Event season has arrived. From galas and golf tournaments to tradeshows and networking events, nonprofits and businesses alike are working to fit in the last couple of events before summer arrives. With an unending stream of similar events competing for attendees, differentiating one’s event(s) from the pack is vitally important.
In a world where information is shared in real-time, event invitations can easily become lost in a sea of emails, posts and tweets. From the email’s subject line to the design of the physical invitation, everything needs to be on-point. Make your e-vites stand out by including multimedia components, such as a short clip of a featured speaker or video highlights from last year’s event.
Within the invitation – be it print or online – clearly outline the benefits of attending and/or supporting the cause. This message should answer the question ‘what’s in it for me’ (the attendee) while clearly demonstrating the event’s uvp(s).
Offer unique experiences
Leverage shared experiences to help build community among prospective attendees. What ‘one time only’ event can attendees be part of? Is there a way to offer an experience that cannot otherwise be bought? Think backstage passes and the like.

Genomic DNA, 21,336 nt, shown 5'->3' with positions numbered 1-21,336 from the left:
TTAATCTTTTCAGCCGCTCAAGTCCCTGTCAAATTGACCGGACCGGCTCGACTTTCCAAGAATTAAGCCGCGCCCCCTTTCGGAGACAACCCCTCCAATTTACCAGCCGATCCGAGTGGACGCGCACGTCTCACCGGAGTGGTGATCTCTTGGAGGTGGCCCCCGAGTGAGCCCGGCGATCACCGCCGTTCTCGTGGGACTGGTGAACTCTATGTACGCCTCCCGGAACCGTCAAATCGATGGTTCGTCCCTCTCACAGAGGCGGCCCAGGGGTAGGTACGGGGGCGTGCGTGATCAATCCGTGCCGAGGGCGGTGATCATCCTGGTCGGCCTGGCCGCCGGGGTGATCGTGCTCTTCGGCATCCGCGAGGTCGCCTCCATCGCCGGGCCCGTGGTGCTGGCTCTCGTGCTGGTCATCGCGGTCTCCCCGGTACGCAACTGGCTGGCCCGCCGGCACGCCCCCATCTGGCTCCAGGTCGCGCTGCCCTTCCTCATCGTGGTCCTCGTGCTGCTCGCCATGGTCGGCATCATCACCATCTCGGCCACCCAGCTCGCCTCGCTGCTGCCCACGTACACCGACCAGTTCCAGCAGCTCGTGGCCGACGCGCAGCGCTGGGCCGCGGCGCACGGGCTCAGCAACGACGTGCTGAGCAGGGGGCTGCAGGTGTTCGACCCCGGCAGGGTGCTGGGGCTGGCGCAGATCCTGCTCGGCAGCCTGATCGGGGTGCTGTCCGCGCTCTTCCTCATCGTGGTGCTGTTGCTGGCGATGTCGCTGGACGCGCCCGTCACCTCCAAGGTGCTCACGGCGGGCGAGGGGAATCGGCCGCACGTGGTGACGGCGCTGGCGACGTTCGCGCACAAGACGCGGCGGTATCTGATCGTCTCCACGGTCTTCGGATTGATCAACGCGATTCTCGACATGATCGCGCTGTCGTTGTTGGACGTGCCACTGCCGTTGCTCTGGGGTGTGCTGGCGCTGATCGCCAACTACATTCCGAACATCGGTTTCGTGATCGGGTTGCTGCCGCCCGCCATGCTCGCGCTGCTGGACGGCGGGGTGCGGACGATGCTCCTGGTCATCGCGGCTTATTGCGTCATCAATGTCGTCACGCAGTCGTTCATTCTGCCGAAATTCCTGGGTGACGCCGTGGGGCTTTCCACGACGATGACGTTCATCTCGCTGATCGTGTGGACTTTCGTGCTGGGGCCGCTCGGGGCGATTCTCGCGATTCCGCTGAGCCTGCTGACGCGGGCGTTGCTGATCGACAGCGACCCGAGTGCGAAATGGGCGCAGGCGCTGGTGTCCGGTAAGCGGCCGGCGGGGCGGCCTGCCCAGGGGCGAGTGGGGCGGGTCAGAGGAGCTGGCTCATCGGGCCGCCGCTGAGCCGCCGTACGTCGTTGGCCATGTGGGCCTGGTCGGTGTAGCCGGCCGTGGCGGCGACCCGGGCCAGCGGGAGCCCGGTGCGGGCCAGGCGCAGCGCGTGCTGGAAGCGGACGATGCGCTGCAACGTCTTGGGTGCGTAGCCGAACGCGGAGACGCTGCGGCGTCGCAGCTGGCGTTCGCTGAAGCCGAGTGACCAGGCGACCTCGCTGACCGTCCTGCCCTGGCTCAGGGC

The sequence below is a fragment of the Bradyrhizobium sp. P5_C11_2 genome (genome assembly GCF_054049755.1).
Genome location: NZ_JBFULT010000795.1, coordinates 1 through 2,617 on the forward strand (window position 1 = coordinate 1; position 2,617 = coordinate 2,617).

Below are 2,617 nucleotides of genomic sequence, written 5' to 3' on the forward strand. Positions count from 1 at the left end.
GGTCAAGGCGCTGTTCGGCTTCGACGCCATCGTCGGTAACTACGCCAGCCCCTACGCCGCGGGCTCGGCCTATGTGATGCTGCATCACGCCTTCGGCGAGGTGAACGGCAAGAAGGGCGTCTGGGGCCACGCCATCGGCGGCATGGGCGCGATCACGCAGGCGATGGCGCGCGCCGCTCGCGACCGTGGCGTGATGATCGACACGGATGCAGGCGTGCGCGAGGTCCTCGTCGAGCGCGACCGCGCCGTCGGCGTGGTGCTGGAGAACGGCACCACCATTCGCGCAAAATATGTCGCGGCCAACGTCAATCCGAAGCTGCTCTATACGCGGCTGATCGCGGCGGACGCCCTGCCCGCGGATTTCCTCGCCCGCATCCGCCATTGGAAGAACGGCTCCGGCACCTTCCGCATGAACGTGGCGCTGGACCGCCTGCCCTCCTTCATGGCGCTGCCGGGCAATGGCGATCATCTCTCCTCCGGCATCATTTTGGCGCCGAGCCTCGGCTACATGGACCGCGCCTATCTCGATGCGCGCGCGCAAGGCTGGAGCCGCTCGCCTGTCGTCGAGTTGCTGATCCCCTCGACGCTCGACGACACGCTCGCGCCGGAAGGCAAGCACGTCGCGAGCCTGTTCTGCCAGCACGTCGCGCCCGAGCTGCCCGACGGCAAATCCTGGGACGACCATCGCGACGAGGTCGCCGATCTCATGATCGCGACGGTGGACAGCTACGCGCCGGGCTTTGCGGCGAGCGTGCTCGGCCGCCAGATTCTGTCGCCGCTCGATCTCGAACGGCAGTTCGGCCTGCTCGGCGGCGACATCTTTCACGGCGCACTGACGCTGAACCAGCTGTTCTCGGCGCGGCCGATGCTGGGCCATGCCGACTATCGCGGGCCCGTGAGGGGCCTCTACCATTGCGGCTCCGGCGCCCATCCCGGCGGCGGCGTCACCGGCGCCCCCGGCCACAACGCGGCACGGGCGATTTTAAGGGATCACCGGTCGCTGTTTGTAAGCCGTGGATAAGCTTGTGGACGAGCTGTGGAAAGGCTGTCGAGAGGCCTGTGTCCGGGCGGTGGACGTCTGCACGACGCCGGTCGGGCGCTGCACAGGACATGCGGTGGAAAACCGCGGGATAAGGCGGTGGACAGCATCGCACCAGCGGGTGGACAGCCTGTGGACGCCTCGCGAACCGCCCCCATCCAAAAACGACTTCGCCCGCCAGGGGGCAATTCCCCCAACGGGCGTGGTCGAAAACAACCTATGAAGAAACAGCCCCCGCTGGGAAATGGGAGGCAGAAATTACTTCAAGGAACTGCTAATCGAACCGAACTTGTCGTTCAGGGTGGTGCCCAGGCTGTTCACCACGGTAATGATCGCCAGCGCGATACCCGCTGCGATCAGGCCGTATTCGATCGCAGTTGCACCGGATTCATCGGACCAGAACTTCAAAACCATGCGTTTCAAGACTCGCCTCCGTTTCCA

While someone may have the option to attend twenty golf tournaments, all tournaments are not equal. When planning the event, identify what makes it unique, why people would want to attend your tournament over another tournament and how to best convey these unique opportunities through invitations, social media marketing and media relations efforts.
Lastly, evaluate how the experience can be used to expand the attendee’s relationship with the host organization. Is there an opportunity to sell tickets for the following year’s event? Should a handful of attendees be asked to join the organization’s board?
Add a charitable twist
Partnerships between non-profits and for-profits can provide lasting value to both organizations. Among the keys to building and sustaining successful partnerships are relevancy and reciprocity.
When identifying a nonprofit benefactor for an upcoming event, consider how the nonprofit ties in with the company/brand. For example, was a colleague helped by the organization? Does the nonprofit embody the business’ core values? Is it a fellow organization in the same community? Was the organization chosen in response to a timely event? Each of these tie-ins can be leveraged to build a strong hook that drives event attendance and garners media attention.
When planning and marketing events, businesses and nonprofits need to mindful of other similar events taking place in their community and identify opportunities to make their event(s) stand out. From the save the date to the post-event thank you note, all communications need to be consistent, compelling and relevant to the target audience(s).